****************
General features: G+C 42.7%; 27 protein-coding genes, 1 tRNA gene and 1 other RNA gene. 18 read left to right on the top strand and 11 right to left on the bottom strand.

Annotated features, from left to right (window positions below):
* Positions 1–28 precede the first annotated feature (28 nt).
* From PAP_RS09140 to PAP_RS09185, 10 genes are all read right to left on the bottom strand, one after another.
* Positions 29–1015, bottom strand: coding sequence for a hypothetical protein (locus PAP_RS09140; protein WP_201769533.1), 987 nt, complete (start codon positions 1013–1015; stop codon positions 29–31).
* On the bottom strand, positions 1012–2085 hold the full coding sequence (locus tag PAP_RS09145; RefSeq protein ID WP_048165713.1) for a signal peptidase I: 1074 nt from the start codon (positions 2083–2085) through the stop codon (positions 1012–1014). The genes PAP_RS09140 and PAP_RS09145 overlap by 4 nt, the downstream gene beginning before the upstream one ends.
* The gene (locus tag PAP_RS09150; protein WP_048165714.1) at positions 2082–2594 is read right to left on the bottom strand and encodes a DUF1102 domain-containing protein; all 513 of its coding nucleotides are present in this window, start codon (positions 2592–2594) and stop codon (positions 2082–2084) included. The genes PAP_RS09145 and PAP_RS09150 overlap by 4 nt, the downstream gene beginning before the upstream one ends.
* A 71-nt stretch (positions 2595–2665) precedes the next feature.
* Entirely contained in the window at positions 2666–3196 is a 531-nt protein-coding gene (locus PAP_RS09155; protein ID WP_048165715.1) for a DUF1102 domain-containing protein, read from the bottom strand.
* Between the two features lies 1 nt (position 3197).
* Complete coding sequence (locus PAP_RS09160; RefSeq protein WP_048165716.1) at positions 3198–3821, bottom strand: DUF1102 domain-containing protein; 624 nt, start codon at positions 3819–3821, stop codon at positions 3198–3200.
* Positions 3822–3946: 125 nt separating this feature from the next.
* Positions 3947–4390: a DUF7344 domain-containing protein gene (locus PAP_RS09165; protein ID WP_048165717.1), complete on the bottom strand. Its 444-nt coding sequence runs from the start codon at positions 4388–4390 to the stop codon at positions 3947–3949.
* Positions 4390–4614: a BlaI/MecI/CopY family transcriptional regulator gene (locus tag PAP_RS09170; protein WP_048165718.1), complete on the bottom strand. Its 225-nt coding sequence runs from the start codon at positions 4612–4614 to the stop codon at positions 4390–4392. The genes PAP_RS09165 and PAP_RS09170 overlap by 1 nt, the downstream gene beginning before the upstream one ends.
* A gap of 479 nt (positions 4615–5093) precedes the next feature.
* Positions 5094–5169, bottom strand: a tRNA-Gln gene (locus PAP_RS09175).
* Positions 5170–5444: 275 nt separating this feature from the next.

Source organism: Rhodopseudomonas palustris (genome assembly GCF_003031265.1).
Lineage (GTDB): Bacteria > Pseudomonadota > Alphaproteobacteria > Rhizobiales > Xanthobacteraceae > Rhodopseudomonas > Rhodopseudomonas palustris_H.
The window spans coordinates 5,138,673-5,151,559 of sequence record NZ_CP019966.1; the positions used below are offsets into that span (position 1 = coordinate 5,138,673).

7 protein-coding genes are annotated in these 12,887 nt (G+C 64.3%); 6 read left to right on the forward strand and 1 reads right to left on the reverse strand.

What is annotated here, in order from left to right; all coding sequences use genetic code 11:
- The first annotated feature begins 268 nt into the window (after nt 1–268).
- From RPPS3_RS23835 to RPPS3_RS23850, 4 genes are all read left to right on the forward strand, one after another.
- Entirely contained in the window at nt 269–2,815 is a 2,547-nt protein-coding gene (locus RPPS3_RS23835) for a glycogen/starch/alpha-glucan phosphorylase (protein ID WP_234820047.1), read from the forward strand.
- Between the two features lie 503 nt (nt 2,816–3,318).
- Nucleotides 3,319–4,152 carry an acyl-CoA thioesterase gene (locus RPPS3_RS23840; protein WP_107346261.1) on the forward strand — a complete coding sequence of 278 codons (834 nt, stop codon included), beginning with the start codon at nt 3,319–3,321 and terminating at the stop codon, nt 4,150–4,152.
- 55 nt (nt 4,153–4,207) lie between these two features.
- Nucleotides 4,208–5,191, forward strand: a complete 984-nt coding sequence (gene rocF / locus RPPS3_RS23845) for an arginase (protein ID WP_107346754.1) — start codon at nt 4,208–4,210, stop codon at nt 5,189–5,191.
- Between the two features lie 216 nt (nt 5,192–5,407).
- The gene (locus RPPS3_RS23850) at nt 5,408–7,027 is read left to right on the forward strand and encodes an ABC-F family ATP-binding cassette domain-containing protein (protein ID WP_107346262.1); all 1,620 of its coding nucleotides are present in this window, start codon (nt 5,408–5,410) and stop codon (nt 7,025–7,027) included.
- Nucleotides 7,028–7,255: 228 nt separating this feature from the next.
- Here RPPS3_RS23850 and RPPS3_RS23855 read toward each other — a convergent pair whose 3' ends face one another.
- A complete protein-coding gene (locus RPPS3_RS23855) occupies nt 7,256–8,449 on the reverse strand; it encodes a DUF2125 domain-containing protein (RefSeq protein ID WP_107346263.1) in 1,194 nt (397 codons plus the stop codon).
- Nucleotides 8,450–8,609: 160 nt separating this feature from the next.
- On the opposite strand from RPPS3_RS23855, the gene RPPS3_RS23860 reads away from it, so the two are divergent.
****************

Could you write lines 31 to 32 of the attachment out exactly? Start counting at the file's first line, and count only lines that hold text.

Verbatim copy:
- The gene (locus RPPS3_RS23850) at nt 5,408–7,027 is read left to right on the forward strand and encodes an ABC-F family ATP-binding cassette domain-containing protein (protein ID WP_107346262.1); all 1,620 of its coding nucleotides are present in this window, start codon (nt 5,408–5,410) and stop codon (nt 7,025–7,027) included.
- Nucleotides 7,028–7,255: 228 nt separating this feature from the next.